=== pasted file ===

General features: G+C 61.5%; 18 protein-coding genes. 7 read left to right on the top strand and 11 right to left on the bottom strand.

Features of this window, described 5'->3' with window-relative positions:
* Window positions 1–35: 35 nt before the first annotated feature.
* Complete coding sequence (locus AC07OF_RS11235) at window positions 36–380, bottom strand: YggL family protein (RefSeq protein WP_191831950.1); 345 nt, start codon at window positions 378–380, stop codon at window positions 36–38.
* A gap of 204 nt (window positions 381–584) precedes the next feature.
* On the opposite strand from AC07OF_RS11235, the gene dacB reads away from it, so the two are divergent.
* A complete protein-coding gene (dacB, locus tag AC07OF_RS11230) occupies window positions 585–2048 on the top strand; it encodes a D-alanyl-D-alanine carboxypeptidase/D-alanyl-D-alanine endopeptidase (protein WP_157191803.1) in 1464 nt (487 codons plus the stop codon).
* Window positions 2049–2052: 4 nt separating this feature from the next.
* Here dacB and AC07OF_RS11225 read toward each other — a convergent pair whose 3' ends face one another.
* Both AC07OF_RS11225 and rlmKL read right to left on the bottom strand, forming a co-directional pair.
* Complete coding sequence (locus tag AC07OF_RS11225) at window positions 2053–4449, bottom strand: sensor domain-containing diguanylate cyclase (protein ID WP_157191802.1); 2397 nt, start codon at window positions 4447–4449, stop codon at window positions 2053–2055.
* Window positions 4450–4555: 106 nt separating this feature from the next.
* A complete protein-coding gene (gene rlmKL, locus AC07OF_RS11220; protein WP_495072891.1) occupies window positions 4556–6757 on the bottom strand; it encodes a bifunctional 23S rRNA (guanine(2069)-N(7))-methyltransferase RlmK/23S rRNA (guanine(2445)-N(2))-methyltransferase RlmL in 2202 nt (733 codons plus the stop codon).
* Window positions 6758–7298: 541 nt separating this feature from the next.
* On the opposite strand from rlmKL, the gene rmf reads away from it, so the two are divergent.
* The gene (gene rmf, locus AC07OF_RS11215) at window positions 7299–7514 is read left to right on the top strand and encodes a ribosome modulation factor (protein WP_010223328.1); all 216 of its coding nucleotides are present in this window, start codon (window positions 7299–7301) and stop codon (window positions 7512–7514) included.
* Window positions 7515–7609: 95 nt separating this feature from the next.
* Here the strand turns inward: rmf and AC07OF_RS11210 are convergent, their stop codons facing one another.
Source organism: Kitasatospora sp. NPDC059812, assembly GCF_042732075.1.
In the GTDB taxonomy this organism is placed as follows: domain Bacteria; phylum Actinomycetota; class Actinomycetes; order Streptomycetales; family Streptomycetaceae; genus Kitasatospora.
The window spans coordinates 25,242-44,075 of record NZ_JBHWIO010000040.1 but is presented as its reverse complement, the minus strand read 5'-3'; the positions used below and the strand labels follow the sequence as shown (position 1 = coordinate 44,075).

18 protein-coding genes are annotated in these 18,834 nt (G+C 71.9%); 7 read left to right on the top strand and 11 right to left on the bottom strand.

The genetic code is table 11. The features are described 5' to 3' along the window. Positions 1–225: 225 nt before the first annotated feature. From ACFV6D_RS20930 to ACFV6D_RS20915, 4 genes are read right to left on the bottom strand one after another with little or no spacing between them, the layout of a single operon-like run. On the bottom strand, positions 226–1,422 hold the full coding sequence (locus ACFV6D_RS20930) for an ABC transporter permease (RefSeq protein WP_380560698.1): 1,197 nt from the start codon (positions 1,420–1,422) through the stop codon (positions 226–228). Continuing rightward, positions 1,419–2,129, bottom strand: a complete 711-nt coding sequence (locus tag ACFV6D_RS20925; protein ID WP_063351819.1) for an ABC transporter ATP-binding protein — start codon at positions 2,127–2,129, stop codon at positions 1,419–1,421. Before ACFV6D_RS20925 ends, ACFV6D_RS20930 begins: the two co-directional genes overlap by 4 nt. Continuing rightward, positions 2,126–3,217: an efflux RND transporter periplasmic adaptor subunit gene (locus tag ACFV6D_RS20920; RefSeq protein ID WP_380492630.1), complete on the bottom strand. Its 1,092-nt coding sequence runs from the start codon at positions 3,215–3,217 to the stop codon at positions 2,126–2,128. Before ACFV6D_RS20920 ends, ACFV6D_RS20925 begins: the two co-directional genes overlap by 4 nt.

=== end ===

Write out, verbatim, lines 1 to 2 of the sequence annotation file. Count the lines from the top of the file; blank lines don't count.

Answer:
General features: G+C 61.5%; 18 protein-coding genes. 7 read left to right on the top strand and 11 right to left on the bottom strand.

Features of this window, described 5'->3' with window-relative positions: